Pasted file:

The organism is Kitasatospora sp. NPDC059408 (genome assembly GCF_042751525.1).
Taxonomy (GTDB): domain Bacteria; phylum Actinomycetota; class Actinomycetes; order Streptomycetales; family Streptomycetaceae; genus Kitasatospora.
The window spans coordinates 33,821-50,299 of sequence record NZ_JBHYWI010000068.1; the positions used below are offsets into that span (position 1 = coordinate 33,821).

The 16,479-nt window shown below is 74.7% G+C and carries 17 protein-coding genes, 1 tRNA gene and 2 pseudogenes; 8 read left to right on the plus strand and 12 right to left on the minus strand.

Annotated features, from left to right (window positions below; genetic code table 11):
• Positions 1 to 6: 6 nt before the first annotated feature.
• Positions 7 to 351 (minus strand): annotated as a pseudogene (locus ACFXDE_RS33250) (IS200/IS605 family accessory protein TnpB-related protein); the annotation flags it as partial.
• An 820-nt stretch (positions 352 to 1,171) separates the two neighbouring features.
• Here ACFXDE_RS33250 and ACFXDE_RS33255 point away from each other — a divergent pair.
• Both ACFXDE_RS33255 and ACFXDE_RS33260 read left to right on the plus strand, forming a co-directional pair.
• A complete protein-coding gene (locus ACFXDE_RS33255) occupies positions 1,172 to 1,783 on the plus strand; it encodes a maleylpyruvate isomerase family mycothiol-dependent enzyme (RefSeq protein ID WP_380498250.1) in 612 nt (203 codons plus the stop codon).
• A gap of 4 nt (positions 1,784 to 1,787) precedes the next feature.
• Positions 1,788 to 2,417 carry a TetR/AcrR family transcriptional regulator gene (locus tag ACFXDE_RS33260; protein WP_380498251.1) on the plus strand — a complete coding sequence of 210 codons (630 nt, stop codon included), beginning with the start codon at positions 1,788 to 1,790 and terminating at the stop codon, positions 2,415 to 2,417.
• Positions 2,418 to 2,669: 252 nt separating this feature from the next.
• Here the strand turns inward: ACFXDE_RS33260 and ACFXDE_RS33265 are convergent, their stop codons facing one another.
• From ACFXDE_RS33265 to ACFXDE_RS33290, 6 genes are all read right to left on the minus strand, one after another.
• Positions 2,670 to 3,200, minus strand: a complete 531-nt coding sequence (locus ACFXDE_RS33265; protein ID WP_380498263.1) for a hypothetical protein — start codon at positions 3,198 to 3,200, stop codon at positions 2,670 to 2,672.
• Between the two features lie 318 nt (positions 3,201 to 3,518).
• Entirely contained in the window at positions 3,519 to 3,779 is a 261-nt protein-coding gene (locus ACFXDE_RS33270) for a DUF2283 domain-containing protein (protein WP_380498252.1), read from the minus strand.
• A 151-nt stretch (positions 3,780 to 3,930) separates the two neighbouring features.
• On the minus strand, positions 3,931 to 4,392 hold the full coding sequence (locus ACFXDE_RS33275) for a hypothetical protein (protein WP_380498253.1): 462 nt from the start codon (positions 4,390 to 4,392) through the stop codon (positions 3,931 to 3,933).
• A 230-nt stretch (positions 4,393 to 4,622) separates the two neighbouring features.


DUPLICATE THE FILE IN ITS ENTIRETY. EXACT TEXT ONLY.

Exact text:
The organism is Kitasatospora sp. NPDC059408 (genome assembly GCF_042751525.1).
Taxonomy (GTDB): domain Bacteria; phylum Actinomycetota; class Actinomycetes; order Streptomycetales; family Streptomycetaceae; genus Kitasatospora.
The window spans coordinates 33,821-50,299 of sequence record NZ_JBHYWI010000068.1; the positions used below are offsets into that span (position 1 = coordinate 33,821).

The 16,479-nt window shown below is 74.7% G+C and carries 17 protein-coding genes, 1 tRNA gene and 2 pseudogenes; 8 read left to right on the plus strand and 12 right to left on the minus strand.

Annotated features, from left to right (window positions below; genetic code table 11):
• Positions 1 to 6: 6 nt before the first annotated feature.
• Positions 7 to 351 (minus strand): annotated as a pseudogene (locus ACFXDE_RS33250) (IS200/IS605 family accessory protein TnpB-related protein); the annotation flags it as partial.
• An 820-nt stretch (positions 352 to 1,171) separates the two neighbouring features.
• Here ACFXDE_RS33250 and ACFXDE_RS33255 point away from each other — a divergent pair.
• Both ACFXDE_RS33255 and ACFXDE_RS33260 read left to right on the plus strand, forming a co-directional pair.
• A complete protein-coding gene (locus ACFXDE_RS33255) occupies positions 1,172 to 1,783 on the plus strand; it encodes a maleylpyruvate isomerase family mycothiol-dependent enzyme (RefSeq protein ID WP_380498250.1) in 612 nt (203 codons plus the stop codon).
• A gap of 4 nt (positions 1,784 to 1,787) precedes the next feature.
• Positions 1,788 to 2,417 carry a TetR/AcrR family transcriptional regulator gene (locus tag ACFXDE_RS33260; protein WP_380498251.1) on the plus strand — a complete coding sequence of 210 codons (630 nt, stop codon included), beginning with the start codon at positions 1,788 to 1,790 and terminating at the stop codon, positions 2,415 to 2,417.
• Positions 2,418 to 2,669: 252 nt separating this feature from the next.
• Here the strand turns inward: ACFXDE_RS33260 and ACFXDE_RS33265 are convergent, their stop codons facing one another.
• From ACFXDE_RS33265 to ACFXDE_RS33290, 6 genes are all read right to left on the minus strand, one after another.
• Positions 2,670 to 3,200, minus strand: a complete 531-nt coding sequence (locus ACFXDE_RS33265; protein ID WP_380498263.1) for a hypothetical protein — start codon at positions 3,198 to 3,200, stop codon at positions 2,670 to 2,672.
• Between the two features lie 318 nt (positions 3,201 to 3,518).
• Entirely contained in the window at positions 3,519 to 3,779 is a 261-nt protein-coding gene (locus ACFXDE_RS33270) for a DUF2283 domain-containing protein (protein WP_380498252.1), read from the minus strand.
• A 151-nt stretch (positions 3,780 to 3,930) separates the two neighbouring features.
• On the minus strand, positions 3,931 to 4,392 hold the full coding sequence (locus ACFXDE_RS33275) for a hypothetical protein (protein WP_380498253.1): 462 nt from the start codon (positions 4,390 to 4,392) through the stop codon (positions 3,931 to 3,933).
• A 230-nt stretch (positions 4,393 to 4,622) separates the two neighbouring features.